My only quibble with Feser’s position is this: He should continue to characterize himself as a libertarian for the very reason that libertarianism isn’t “anywhere near as determinate, straightforward, or even coherent a view as most of its advocates assume it to be.” As I argue in “The Meaning of Liberty,”
liberty and happiness cannot be found in the abstract; they must be found in the real world, among real people (or totally apart from them, if you’re inclined to reclusiveness). Finding an acceptable degree of liberty and happiness in the real world means contending with many subsets of humankind, each with different sets of social norms. It is unlikely that any of those sets of social norms affords perfect liberty for any one person. So, in the end, one picks the place that suits one best, imperfect as it may be, and makes the most of it. Sometimes one even tries to change it, but change doesn’t always go in the direction one might prefer.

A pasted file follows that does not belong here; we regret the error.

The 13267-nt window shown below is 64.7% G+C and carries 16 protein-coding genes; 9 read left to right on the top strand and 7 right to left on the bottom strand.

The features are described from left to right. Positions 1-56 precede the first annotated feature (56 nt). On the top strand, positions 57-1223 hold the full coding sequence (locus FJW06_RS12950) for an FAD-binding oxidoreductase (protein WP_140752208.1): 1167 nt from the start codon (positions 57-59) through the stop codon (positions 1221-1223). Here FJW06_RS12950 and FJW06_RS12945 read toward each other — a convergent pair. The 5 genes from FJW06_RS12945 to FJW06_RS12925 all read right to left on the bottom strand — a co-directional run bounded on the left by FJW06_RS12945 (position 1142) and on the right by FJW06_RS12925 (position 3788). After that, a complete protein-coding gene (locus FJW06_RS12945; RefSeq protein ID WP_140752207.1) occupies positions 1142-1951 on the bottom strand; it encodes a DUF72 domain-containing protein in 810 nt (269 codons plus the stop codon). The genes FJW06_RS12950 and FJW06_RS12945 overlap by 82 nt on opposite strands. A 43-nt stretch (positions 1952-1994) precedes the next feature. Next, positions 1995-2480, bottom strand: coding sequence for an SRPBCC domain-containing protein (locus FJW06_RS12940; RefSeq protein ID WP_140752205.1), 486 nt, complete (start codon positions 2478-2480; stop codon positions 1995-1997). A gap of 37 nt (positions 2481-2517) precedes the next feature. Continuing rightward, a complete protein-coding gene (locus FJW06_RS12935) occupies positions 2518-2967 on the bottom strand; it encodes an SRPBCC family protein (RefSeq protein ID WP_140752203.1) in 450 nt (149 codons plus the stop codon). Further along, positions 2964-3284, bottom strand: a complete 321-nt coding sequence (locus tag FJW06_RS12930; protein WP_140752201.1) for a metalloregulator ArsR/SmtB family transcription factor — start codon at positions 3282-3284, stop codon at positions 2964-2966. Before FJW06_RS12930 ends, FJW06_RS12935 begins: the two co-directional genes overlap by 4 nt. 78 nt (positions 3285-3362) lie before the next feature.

Think of the constrasting visions of liberty and happiness represented in a hippie commune and a monastic order. The adherents of each — to the extent that they are free to leave — can be happy, each in his and her own way. The adherents of each are bound to, and liberated by, the norms of the community, which set the bounds of permissible interaction among the adherents. Happiness is not found in the simplistic “harm principle” of John Stuart Mill; happiness is not found in a particular way of life; happiness is found in the ability to choose (and exit) a way of life that, on balance, serves a person’s conception of happiness.